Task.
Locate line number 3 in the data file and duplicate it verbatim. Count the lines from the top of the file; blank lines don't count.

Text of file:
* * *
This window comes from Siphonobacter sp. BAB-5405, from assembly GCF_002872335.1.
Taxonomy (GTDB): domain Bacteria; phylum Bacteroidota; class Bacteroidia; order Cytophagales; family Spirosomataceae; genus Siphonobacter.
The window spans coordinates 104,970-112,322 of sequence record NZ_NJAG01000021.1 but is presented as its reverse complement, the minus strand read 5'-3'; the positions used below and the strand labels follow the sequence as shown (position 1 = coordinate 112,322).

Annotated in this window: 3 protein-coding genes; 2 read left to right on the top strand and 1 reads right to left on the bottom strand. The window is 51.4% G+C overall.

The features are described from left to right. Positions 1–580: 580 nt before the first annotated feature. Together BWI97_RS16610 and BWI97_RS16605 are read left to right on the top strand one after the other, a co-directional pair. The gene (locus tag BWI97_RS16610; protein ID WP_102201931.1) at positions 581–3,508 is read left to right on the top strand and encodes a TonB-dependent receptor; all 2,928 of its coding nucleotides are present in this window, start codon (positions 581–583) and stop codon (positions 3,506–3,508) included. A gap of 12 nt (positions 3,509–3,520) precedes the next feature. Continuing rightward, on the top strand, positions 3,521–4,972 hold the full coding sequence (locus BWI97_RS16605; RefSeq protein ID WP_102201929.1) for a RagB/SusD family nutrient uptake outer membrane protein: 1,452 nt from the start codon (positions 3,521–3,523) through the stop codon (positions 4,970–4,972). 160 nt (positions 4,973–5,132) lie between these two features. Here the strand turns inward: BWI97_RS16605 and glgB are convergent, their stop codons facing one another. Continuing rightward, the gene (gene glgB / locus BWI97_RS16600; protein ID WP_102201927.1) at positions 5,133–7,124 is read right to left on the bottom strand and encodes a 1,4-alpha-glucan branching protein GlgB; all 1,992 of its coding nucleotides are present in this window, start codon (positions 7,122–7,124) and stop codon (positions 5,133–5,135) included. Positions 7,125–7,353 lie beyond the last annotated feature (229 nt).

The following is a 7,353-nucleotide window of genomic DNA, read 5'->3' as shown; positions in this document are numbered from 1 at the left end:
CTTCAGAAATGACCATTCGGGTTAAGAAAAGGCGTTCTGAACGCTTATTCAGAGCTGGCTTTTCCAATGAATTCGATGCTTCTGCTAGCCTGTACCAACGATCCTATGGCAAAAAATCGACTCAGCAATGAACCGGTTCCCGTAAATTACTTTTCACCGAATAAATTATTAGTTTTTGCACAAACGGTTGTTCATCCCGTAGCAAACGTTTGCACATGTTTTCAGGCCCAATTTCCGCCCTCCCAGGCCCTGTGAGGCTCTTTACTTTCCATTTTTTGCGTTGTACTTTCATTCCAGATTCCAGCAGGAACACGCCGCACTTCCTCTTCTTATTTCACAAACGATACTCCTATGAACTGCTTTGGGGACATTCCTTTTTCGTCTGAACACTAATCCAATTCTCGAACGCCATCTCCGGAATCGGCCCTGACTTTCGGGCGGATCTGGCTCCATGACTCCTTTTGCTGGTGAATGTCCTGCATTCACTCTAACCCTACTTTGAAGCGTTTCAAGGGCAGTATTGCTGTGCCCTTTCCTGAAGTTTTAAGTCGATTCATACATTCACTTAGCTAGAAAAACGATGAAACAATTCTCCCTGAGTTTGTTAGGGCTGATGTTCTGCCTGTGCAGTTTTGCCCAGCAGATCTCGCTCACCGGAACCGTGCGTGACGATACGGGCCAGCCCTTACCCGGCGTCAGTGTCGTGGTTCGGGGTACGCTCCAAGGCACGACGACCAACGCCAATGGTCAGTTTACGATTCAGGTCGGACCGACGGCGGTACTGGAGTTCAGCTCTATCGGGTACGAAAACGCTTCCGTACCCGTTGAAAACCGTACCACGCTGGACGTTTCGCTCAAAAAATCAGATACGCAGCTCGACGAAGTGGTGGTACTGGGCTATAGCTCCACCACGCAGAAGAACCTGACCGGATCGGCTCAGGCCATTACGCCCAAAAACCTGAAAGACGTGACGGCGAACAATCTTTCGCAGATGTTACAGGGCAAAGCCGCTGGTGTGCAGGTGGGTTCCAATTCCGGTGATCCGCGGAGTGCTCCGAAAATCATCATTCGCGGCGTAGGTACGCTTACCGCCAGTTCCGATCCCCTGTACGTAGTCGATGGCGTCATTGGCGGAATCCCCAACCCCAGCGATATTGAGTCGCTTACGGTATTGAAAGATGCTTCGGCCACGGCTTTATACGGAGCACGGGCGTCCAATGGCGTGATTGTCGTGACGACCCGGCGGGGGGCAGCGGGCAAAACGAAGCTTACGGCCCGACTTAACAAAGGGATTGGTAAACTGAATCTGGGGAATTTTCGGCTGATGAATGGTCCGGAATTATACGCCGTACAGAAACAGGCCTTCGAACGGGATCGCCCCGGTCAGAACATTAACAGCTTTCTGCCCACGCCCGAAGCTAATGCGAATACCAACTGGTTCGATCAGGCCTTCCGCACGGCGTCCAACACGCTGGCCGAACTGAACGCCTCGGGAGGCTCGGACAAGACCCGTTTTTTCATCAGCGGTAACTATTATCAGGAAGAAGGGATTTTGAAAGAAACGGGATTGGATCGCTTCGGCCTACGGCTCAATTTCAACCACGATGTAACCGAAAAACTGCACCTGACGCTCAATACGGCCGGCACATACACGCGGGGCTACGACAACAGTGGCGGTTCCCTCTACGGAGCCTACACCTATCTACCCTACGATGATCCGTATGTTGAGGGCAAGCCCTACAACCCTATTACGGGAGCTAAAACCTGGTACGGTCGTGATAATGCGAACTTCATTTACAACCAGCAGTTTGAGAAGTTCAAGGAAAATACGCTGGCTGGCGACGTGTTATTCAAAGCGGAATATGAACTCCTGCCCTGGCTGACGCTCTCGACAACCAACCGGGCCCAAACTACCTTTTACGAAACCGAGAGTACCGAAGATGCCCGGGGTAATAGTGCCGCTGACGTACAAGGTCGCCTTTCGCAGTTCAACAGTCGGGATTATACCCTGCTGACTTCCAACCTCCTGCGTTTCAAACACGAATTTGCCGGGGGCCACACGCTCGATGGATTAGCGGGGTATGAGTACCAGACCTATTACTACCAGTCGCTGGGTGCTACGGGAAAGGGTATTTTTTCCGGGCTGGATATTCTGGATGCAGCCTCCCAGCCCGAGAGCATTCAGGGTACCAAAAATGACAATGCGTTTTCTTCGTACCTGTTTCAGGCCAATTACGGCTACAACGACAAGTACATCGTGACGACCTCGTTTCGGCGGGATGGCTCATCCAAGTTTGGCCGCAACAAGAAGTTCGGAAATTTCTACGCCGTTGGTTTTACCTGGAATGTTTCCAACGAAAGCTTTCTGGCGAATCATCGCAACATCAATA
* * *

The window spans coordinates 104,970-112,322 of sequence record NZ_NJAG01000021.1 but is presented as its reverse complement, the minus strand read 5'-3'; the positions used below and the strand labels follow the sequence as shown (position 1 = coordinate 112,322).